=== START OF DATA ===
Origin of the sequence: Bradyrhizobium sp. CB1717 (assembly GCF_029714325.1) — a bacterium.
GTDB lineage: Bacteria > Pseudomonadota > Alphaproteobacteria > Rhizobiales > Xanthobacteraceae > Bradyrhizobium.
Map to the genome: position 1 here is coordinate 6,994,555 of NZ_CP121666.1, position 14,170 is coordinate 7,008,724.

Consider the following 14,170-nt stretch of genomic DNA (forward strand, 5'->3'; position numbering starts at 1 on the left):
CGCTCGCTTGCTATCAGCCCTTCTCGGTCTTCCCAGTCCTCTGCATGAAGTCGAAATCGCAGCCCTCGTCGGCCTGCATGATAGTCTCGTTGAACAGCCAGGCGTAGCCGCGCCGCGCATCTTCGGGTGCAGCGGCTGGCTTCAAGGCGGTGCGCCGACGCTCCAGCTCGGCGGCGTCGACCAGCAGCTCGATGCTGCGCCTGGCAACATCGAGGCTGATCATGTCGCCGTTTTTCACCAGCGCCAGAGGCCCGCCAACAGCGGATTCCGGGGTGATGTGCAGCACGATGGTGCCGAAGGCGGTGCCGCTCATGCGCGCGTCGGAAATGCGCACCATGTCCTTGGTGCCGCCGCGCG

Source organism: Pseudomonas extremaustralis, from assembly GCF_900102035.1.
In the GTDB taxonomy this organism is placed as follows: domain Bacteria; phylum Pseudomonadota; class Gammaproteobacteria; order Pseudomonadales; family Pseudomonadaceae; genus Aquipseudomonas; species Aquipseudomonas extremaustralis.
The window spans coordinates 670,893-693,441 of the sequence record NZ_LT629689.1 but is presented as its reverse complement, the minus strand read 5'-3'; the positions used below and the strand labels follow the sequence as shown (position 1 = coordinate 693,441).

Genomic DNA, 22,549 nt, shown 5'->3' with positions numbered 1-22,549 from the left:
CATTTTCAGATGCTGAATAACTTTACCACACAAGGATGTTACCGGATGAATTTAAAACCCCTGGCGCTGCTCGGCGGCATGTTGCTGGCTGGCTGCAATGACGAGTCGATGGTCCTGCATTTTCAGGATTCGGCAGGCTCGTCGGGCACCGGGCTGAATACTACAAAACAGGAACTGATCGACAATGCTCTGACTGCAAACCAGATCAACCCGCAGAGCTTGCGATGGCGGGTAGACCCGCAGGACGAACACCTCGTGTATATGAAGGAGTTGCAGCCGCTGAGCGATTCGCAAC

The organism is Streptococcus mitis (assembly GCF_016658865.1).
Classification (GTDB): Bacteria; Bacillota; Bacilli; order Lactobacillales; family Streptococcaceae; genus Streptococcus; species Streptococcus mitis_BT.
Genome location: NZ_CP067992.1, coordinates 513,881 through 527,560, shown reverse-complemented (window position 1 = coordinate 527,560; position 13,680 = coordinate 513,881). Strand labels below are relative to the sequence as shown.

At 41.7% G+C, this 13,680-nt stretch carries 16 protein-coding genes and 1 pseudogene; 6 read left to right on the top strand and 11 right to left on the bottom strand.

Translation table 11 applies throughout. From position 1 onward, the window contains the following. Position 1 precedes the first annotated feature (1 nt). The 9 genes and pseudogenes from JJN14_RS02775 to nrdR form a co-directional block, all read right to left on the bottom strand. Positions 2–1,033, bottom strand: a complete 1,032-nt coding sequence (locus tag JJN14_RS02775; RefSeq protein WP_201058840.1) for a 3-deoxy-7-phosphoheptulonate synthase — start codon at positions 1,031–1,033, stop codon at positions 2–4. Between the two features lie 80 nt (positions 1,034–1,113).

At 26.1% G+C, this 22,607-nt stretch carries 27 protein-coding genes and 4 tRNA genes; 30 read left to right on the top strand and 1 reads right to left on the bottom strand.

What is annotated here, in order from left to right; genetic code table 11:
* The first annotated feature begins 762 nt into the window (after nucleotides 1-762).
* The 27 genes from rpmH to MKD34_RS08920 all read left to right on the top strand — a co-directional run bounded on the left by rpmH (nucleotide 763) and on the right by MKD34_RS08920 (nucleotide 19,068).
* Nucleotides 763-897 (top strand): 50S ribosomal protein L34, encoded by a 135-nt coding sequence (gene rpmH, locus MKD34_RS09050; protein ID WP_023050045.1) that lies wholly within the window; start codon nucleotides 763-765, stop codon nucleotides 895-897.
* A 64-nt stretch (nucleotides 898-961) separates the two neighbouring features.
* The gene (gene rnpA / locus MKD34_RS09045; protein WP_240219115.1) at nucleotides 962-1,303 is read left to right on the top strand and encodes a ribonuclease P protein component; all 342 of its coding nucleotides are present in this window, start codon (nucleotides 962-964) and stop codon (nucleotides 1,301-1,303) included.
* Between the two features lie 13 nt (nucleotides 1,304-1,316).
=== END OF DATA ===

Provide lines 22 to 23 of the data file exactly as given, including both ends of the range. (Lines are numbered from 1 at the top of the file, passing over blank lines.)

* The gene (gene rnpA / locus MKD34_RS09045; protein WP_240219115.1) at nucleotides 962-1,303 is read left to right on the top strand and encodes a ribonuclease P protein component; all 342 of its coding nucleotides are present in this window, start codon (nucleotides 962-964) and stop codon (nucleotides 1,301-1,303) included.
* Between the two features lie 13 nt (nucleotides 1,304-1,316).